Reminds me of a very bad week at college - the local lake (water supply) had an algae bloom. The dead algae made the water smell horrible! You didn't want to shower, much less drink it! The bathroom was unbearable (more than usual for a dorm at least). Milk was very popular in the cafeteria that week - since fountain soda uses tap water. The water was "safe" to drink, just very unpleasant. Human noses are quite sensitive to certain chemicals!

Any algae from the water source is killed/removed in the treatment/chlorination process - it is the remnants (decomposing proteins) that you smell. Well water should not have algae since it is from underground.

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post #9 of 26 (permalink) Old 09-19-2005, 11:02 PM Thread Starter
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Quote:
Originally Posted by KevinC
Just to help clarify:

"City Water" I take to mean municipal water - you pay someone for the water you use in your house. This water is treated (chlorinated/chloraminated).
Exactly Kevin , thanks for pointing that out. I should have been more specific. Iam talking of treated water...many cities draw from Reservoirs, wells euc. but it the presence of chlorine that I am wondering is the difference.

Its just weird to me that my tank habits, filtration , CO2 levels and fertilizing routines have not changed and neither has the water parameters , other then the treatment by the city with chlorine.
The house I bought is only maybe 10 miles from my old one but I have never worked so hard and scratched my head so many times as I have since moving here.

I see the trend going to "still" having algae concerns with city water. I believe that ANY community water source has to be treated before distribution...I could be wrong though.

I thought I was on to something here...it just seems that there is a lot of algae woes these days and Im trying to understand why.

I myself have been getting it sporadically for NO dang reason and I have never had this problem till I moved here.



Lets see if more chime in...its amazing how many visitors do not vote, it takes two seconds...LOL
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post #10 of 26 (permalink) Old 09-19-2005, 11:03 PM Thread Starter
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131 visitors to this thread and 15 votes... dont be scared, VOTE ! ... LMAO !
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post #11 of 26 (permalink) Old 09-19-2005, 11:22 PM
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Ok, I voted but I would be hard pressed to blame my water source for my woes.

If you are having problems, have you though about tempering your water by letting it sit a day or two? If you bring it up to temp you can do fairly large WC too. A long time ago there was an article with a guy using terestrial plants to pre condition his aquarium water as an alternative to DI.

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post #12 of 26 (permalink) Old 09-20-2005, 12:11 AM Thread Starter
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Quote:
If you are having problems, have you though about tempering your water by letting it sit a day or two?
BlueRam I think I confused you with that last post... my water is right out of a well now... I used to have city treated water at the old house where I never had problems unless it was a major screw up on my part.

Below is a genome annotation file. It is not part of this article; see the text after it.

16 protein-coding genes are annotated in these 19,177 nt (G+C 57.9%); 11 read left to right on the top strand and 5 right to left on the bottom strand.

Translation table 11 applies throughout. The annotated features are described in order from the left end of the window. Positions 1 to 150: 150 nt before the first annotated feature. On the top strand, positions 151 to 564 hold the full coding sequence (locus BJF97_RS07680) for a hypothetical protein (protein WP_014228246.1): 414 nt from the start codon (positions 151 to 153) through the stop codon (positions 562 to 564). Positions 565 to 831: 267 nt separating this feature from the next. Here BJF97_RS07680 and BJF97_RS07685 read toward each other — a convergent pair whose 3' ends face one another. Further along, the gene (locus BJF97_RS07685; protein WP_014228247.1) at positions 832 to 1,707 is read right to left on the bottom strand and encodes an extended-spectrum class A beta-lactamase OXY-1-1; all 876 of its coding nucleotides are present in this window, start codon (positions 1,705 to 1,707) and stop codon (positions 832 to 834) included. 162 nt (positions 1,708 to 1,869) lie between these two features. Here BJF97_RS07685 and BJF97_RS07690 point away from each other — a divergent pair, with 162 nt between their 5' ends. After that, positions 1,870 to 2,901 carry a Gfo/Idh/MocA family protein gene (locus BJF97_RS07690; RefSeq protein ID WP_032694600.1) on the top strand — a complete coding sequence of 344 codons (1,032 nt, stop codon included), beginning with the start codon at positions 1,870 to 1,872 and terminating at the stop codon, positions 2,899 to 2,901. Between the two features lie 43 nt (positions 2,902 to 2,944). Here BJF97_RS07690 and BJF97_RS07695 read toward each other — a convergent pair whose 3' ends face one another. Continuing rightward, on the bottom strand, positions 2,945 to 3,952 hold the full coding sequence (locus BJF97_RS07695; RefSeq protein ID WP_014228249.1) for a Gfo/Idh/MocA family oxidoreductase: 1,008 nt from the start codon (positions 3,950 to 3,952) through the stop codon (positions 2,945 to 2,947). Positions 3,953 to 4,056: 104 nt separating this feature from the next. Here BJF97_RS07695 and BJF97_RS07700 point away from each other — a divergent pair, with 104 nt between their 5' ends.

I wouldnt consider my algae tiffs bad... just very inconsistant with everything I have ever done. The only thing I can come up with that makes sense is the water source. And it was then I thought to myself...hmmm, chlorine ?

It could be something else in my well that I cannot measure maybe that triggers a minor outbreak ? I dunno... I just thought I would feel out what the majority of folks here use for a water source.

All I know is the water here is awesome... its crystal clear out of the tap , soft and as good to drink as bottled water.
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post #13 of 26 (permalink) Old 09-20-2005, 12:23 AM
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Quote:
Originally Posted by Buck
131 visitors to this thread and 15 votes... dont be scared, VOTE ! ... LMAO !
Buck, it could be more people aren't voting because you left out the two "I use xxxxx water, and have algae like nobody's business!" options.

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post #14 of 26 (permalink) Old 09-20-2005, 09:27 AM
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I have a shallow dug well and really no algae problems I can attribute to the water. Little green spot on the glass. Just a little. Little BBA but I know thats because I really need to spring for something a bit better than my hagen ladder.
Water is very acid, very soft. I can't measure anything with the test kits I have as it comes out of the well. I rarely test anything anyway. Just eyeball the plants and throw some stuff in. pH is around 5.5 to 5.8 from the tap.

The plants in the outside gardens will show a severe calcium and magnesium yellowing and stunting if I don't pay attention and put the lime and epsom salts to it. Now that could be because the land here has been under cultivation for over 250 years or it could be that river bottom soil just contains a lot of nothing.

On a side note that is sort of related, my husbands frugal old aunt that lived here forever had a number of white bed sheets that had been around for so long that she had actually patched patches on them. The sheets themselves were still bright white. Nothing in this water.

Quote:
Originally Posted by scolley
Buck, it could be more people aren't voting because you left out the two "I use xxxxx water, and have algae like nobody's business!" options.
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post #15 of 26 (permalink) Old 09-20-2005, 01:00 PM
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I have well water whose parameters are very stable - it's hard. Except for a little Claudophora which seems to be trying to get a foothold on one tank, I don't have any algae issues. (Knocks on wood!)